Below is part of the review I wrote on the Green Room for the November issue of D Magazine. Since this was written, I’ve read a few other critics’ opinions of the restaurant. No matter how much I read–good or bad—I still don’t hear much buzz on the place. And you? What do you think? Grab a Snuggie and read the day away.
I was skeptical when I heard the Green Room was reopening. For me, the restaurant was a sexy, lovable place that ran on spontaneity and free spirit. Each meal I shared with family and friends was magical. Customers entered the grungy-from-the-outside spot with low expectations and emerged like religious converts. I can’t think of another restaurant in Dallas that gripped the souls of Dallas diners like the Green Room did. But I don’t care how many times you click your heels together; you can never go home.
So, there I was, sitting in the new Green Room, scrutinizing every inch with a scowl. “Those hand-carved guitars were not there before,” I said to my friends. “And the kitchen window is bigger. Those florescent lights are horrible. It’s supposed to be dark in here.” Yes, the chandeliers made from cymbals hang overhead, but the hundreds of plates and guitars autographed by famous clientele are gone.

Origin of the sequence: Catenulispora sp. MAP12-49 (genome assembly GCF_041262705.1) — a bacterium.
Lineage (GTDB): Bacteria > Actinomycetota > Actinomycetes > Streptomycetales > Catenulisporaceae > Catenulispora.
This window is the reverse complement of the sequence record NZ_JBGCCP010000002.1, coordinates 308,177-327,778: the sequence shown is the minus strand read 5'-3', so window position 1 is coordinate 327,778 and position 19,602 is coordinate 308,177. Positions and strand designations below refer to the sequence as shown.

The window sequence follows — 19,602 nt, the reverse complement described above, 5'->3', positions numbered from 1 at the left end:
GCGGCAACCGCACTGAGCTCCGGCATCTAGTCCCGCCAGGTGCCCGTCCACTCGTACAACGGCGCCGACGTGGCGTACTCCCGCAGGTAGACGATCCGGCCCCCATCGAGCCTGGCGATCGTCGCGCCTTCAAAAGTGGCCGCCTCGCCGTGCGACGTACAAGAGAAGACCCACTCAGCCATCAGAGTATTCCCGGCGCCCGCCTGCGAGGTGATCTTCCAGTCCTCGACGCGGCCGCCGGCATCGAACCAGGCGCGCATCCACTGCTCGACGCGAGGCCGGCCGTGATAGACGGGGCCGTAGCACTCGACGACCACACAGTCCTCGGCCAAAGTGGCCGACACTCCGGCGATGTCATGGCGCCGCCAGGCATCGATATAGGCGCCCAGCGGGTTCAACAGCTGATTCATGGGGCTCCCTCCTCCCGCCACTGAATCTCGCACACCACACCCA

One look around revealed I wasn’t the only aging Green Room groupie who had returned. Gray-haired fiftysomethings filled the room. I covered my face with my hands when a group of women in their late 20s wearing shorts and high-heeled sandals click-clacked across the cement floor and took 10 minutes to stow their expensive handbags and get settled at their table. In my foul mood, I figured the old people only wanted to relive the past, and the young ones were too young to appreciate how short of my memories this new place would fall. “Serve them the Gag Me,” I snarled.
Read the whole thing.